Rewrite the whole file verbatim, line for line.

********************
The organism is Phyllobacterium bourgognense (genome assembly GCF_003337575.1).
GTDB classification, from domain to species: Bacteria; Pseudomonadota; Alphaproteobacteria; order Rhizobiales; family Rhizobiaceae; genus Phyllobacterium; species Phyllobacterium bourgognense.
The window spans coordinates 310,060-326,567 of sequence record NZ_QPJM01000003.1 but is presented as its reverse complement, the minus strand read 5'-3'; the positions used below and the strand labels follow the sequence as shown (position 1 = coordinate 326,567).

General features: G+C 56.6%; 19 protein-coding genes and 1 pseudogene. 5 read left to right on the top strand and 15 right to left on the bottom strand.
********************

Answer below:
The organism is Phyllobacterium bourgognense (genome assembly GCF_003337575.1).
GTDB classification, from domain to species: Bacteria; Pseudomonadota; Alphaproteobacteria; order Rhizobiales; family Rhizobiaceae; genus Phyllobacterium; species Phyllobacterium bourgognense.
The window spans coordinates 310,060-326,567 of sequence record NZ_QPJM01000003.1 but is presented as its reverse complement, the minus strand read 5'-3'; the positions used below and the strand labels follow the sequence as shown (position 1 = coordinate 326,567).

General features: G+C 56.6%; 19 protein-coding genes and 1 pseudogene. 5 read left to right on the top strand and 15 right to left on the bottom strand.